“We Never Saw the Shooters” — A Passage from Roberto Bolaño’s Novel The Savage Detectives

A late passage from our favorite section of Roberto Bolaño’s novel The Savage Detectives–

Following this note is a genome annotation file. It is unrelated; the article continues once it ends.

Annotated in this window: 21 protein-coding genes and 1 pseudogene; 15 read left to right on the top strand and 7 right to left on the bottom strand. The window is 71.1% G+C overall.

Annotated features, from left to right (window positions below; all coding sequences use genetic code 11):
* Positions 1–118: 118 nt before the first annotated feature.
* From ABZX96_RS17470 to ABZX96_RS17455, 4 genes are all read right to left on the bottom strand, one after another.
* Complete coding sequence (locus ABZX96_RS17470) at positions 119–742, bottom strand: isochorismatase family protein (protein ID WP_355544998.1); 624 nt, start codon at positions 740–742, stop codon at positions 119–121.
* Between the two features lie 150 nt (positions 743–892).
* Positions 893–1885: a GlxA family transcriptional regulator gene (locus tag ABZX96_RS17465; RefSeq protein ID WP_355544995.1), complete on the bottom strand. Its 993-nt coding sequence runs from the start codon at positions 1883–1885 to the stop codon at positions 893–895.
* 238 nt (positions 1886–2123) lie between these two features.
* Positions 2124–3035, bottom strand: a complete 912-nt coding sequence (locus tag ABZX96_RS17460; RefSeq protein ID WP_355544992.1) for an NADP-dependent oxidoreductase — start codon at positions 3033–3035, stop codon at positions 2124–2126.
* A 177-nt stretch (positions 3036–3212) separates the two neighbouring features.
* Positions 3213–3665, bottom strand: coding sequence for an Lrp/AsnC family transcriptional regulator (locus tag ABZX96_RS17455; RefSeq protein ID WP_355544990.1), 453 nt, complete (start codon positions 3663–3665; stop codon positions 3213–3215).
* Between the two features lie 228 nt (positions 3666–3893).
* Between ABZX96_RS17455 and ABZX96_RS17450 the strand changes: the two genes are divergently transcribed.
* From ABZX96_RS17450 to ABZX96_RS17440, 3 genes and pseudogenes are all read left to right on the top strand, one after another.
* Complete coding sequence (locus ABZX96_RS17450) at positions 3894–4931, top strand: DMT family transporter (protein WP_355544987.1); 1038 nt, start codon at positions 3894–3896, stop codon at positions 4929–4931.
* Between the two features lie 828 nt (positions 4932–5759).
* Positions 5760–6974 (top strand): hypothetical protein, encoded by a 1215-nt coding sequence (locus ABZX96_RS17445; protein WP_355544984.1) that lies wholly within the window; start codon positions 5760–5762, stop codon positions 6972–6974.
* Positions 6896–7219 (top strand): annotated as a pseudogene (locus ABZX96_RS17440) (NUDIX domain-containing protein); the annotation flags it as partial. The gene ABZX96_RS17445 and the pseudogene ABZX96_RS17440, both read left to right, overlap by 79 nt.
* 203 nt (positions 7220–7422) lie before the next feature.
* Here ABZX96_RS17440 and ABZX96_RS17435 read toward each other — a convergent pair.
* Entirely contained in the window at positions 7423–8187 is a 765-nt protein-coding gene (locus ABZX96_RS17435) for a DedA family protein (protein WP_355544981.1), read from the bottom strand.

It was then, when there was nothing left to do, when we had already written and photographed everything imaginable, that someone proposed that a few of us take a trip to the interior. Most, of course, turned down the offer. A Frenchman from Paris Match accepted. So did an Italian from Reuters, and me. The trip was organized by one of the guys who worked in the kitchen at the Center and who, besides making a few bucks, wanted to have a look at his town, which he hadn’t been back to in six months, even though it was only fifteen or twenty miles from Monrovia. During the trip (we were in a dilapidated Chevy driven by a friend of the cook, armed with an assault rifle and two grenades) the cook told us that he was ethnic Mano and his wife was ethnic Gio, friends of the Mandingo (the driver was Mandingo) and enemies of the Krahn, whom he accused of being cannibals, and that he didn’t know whether his family was dead or alive. Shit, said the Frenchman, we should go back. But we were already halfway there and the Italian and I were happy, using up the last of our film.